New York City real estate has experienced many ‘MOMENTS’ and I think we may be entering one right now, where a pause in the economic future, a pause in the political future and the approach of Summer could allow some buyers the opportunity to ‘make deals’……I am not talking about huge discounts or bargains, but I am seeing the very wealthy buyer stepping in right now with a surprising aggression to buy, and I think its because they do see this small window of opportunity to buy what they like while some stall.
I remember working with a couple a few years ago who are extremely successful and powerful financial types…..they told me their story how they learned the very hard (and very expensive) way that New York City experiences moments when the market pauses for a while…..but then it continues again on its upward trend. They had mistakenly guessed that they could time the market, buy at a low, and reap the rewards. Around the time of the ‘Asian flu’, they waited about 12 months in the hopes of prices dropping …..they estimate that cost them about $ 2 million. Not only did pricing really not drop that much (it did on the lesser quality properties) but worse, the properties they would have wanted to buy were removed from the market. And then when the market rebounded, they were more expensive than before. The lesson is a lesson about timing market lows and highs, when your life keeps marching on. When viewed purely from an investment perspective it makes all the sense in the world to try and time the markets: when it comes to a home, the considerations should be very different.
Looking back now, they bought their current home (about 6 years ago)at a time when the market was very, very strong. Since then it’s value has improved by at least 30-40%. And their kids have had a place to call home. Could they have bought it for less at a moment some time between then and now, maybe during the Lehman crisis? Possibly, but even then its doubtful the asking price combined with the interest rates would have saved them much in the big picture. There is not much discounting when it comes to life’s worst enemy: time.
Sunday, June 3rd, 2012
Posted by Leonard Steinberg on June 3rd, 2012
I had lunch the other day with a REALLY successful, wealthy guy who pretty much has his pulse on the planet, especially financially. Out of this conversation I extruded good news for the luxury market in Manhattan. His belief, as is the belief of many, is that the high end real estate market will continue to grow, more so than we could even anticipate. With technologies making commerce much more efficient, the concentration of wealth into the hands of the wealthier ‘controllers’ seems inevitable. These efficiencies allow for much smaller companies to make sizable profits, without the need for large, costly staffing and physical infrastructure.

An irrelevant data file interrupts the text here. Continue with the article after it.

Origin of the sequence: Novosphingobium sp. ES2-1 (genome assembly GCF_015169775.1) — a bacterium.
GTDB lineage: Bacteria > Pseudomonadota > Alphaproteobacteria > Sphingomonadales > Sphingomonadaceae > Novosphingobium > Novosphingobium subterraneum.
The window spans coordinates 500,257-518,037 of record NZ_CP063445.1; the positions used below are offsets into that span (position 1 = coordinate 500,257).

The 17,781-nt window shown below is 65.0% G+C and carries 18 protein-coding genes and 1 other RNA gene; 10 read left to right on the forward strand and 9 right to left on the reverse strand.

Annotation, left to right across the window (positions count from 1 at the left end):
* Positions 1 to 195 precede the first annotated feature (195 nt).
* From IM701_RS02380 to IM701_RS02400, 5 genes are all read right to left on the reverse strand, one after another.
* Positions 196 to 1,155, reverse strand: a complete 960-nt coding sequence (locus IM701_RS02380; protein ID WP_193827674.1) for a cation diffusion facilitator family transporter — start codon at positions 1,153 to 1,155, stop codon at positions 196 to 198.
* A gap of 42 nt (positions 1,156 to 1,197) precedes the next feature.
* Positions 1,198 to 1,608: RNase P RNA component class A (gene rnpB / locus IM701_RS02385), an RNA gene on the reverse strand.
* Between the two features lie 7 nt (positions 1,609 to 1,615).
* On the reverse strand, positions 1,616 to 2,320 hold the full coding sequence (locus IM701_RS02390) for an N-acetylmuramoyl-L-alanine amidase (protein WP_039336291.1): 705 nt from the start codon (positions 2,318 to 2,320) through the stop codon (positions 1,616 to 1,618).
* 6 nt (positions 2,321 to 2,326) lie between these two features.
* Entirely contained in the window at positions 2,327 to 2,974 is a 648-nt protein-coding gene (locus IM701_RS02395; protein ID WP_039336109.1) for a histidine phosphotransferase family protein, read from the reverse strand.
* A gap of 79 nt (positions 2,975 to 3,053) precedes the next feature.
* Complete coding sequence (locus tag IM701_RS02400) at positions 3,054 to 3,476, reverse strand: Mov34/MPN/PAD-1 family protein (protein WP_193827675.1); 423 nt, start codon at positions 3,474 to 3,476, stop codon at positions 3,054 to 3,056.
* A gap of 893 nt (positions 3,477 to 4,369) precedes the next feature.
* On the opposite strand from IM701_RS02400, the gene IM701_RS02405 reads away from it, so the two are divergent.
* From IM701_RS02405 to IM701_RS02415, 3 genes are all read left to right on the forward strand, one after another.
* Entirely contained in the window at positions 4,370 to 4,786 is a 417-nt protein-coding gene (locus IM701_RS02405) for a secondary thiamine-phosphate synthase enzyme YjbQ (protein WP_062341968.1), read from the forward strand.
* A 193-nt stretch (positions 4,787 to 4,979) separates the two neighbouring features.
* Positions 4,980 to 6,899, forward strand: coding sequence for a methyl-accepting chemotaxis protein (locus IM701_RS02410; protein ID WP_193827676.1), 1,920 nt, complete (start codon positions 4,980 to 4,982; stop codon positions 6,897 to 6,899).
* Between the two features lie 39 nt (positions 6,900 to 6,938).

My clients big complaint was how the sense of pride in so many workers seems to continue to fade, and the sense of entitlement without it being tied to performance is sometimes astounding.
Unions have done a great deal of good for sure, but they have also fueled some really bad attitudes amongst many workers that encourage ownership and management to replace them with machines. Or send their jobs to other states and countries. How many cars are being manufactured in North Carolina and other states besides Michigan? Did Michigan’s unions become so extreme that they self-destructed the industry they were protecting?
In a global economy that is instantly inter-connected, some things can be easily shifted and replaced that in the past were unthinkable. More efficient companies, with a growing global economy will lead to much larger profits.
While the economic figures released last week were disappointing, the chances of gas prices dropping as Iraq starts pumping more oil may be the only good news for the short term and could help significantly for the average American trying to make ends meet. Second quarter earnings are certain to disappoint too, but who measures an economy only quarterly to get the big picture?
The system is a bit cruel, but it is what it is and it will only be modified slightly over the near future. The concentration of wealth is here to stay for a while, and the wealthy sector will grow significantly over the next 10 years. Their demands on quality in real estate will grow significantly too……so those developers who actually deliver A-grade quality will be handsomely rewarded.